Coulter was then asked who she supported for pres., and she said that there was a big pond and a little pond, and we had to be realistic, that the people in the little pond (Hunter, Tancredo, Brownback) just didn't have a chance, so our real choices were between McCain, Rudy, Romney, and perhaps Newt if he runs. She said of the four, she supported Romney, and gave several reasons why. She reiterated the POSITIVES about Rudy, but also said that the list of negatives was very long.
Someone asked about why it was hard to get blacks in the GOP and she said it was a mystery, but "our blacks" are smart and qualified, and except for Donna Brazile, "their blacks" are brain dead (or words to that effect). She said she couldn't understand why gays were all for the GOP too: we believe in putting people in jail . . . .
It took a minute for that one to sink in.
Final thoughts: it was fun, and expensive, and next year, if I don't have a book to sell, I'll probably skip it. The massive lines and smaller rooms meant you couldn't keep a schedule, even for the speakers, and that a person who wanted to arrive for one panel, then leave for another, had no chance. You stayed where you were.
On issues of immigration/borders, I got a sense that it was a strong/important issue, but not overwhelming. I also got the sense that the audience never really heard what they hoped to hear from anyone that I covered.
Thanks for your commentary.
I am disappointed that Free Republic wasn't represented..but, I guess it is partly my fault..I didn't go a make a booth, did I??
It doesn't sound like you got there early enough yesterday to see Duncan Hunter.
I saw the speeches of Rudy and Mitt LIVE on c-span..but they didn't show Hunter's live.
They repeated it last night..and I watched it then.
Unfortunately, it was SO early, there were hardly any in the audience..and in one crowd shot, the one guy sitting where the camera pointed was EATING...LOL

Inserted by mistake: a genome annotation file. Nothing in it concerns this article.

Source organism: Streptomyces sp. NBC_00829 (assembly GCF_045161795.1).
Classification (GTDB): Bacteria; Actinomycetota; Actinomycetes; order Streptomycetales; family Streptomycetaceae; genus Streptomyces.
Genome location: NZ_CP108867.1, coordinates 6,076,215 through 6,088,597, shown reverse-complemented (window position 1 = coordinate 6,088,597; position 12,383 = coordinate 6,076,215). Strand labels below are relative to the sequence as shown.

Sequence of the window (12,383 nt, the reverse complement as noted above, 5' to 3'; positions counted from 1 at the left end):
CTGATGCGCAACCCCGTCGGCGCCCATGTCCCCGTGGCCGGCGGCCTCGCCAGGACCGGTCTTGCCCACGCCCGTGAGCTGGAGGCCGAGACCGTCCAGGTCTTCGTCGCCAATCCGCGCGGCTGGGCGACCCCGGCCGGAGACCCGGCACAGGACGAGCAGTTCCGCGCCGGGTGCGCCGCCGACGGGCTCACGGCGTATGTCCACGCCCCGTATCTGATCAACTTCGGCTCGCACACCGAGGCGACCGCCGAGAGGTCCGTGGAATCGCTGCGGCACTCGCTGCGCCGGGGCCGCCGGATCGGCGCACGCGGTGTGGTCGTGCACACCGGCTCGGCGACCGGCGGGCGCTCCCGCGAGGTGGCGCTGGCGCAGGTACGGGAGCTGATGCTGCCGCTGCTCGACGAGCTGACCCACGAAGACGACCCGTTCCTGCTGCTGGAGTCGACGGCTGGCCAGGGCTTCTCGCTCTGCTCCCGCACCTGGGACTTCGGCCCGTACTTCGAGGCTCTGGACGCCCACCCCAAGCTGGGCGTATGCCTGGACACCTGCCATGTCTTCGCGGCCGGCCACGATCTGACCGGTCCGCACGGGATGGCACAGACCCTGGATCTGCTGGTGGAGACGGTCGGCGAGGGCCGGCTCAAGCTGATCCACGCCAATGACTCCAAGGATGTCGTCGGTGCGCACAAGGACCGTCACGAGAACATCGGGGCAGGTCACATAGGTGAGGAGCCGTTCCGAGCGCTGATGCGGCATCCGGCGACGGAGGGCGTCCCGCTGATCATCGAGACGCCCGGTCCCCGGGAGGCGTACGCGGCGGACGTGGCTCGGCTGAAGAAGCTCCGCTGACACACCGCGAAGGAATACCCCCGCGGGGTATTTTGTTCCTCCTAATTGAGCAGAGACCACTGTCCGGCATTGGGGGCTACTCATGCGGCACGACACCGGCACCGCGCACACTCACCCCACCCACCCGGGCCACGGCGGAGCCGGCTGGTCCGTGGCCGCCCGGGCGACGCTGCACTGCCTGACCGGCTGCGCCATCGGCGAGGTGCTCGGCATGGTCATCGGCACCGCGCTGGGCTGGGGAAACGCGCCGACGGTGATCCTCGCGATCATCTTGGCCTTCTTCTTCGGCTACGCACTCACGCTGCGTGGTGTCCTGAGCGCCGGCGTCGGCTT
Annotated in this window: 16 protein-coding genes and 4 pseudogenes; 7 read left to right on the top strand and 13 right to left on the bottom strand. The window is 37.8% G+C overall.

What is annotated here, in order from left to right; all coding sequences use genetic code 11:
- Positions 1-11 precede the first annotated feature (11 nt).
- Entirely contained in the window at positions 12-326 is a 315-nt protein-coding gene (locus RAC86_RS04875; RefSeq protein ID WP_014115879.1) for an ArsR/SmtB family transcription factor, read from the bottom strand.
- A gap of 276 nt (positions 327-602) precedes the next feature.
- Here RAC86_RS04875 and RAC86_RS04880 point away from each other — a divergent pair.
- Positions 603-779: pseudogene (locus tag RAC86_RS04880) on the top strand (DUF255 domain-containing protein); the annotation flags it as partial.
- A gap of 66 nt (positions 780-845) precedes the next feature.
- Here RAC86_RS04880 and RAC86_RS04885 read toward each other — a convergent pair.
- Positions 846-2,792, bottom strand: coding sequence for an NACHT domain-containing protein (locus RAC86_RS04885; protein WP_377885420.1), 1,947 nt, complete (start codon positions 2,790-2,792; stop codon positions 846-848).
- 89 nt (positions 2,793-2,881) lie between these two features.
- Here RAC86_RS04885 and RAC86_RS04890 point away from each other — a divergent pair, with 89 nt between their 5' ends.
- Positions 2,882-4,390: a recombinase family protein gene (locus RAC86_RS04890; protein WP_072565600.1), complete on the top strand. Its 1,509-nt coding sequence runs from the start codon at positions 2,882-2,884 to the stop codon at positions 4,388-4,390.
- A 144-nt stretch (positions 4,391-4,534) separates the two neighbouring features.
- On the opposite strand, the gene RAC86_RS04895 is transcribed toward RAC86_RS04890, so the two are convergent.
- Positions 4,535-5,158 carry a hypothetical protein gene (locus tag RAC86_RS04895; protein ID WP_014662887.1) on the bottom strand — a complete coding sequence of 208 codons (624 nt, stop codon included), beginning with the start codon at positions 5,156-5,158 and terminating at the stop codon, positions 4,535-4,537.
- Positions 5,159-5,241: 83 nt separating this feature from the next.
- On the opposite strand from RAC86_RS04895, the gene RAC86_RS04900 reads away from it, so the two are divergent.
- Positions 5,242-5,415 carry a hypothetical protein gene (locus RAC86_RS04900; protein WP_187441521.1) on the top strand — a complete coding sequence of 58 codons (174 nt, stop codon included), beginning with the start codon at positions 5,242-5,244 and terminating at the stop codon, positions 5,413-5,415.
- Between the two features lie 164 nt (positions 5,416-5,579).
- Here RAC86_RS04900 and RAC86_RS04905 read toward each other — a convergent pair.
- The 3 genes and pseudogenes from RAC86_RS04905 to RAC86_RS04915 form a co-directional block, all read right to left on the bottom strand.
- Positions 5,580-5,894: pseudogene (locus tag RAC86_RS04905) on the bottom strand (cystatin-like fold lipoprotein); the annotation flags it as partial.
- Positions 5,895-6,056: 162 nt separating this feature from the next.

I thought Duncan Hunter gave the kind of speech that I liked...he spelled out the problems as a POTUS he would have to deal with..and his ideas of how he would deal with them.
It wasn't a rah-rah speech...but it made me feel that he has a clue.
Also unfortunately, as you pointed out...Ann Coulter ignored him along with some of the other candidates.
I am glad you also pointed out the expense...several other freepers and I have been bemoaning not going this year..and thinking of going next....I am not so sure after reading your post.
Seeing most of it on C-span was pretty good...and FREE (except for my DirecTV bill..lol).
Thanks again on your observations.
Thanks for the report.
Of the big three, it looks like Romney will end up being the man for conservatives (of the big three, that is). With Rudy as the RINO, and, I predict, McCain will be dead in the water 6 months from now.
Great report! Many thanks!
As it stands now... I see only two favorable picks. Duncan Hunter seems the best all around... and if he falls early... I'd go with Romney. With McCain, Giuliani or Brownback... we end up with illegal-amnesty and the promise of a continued, illegal invasion.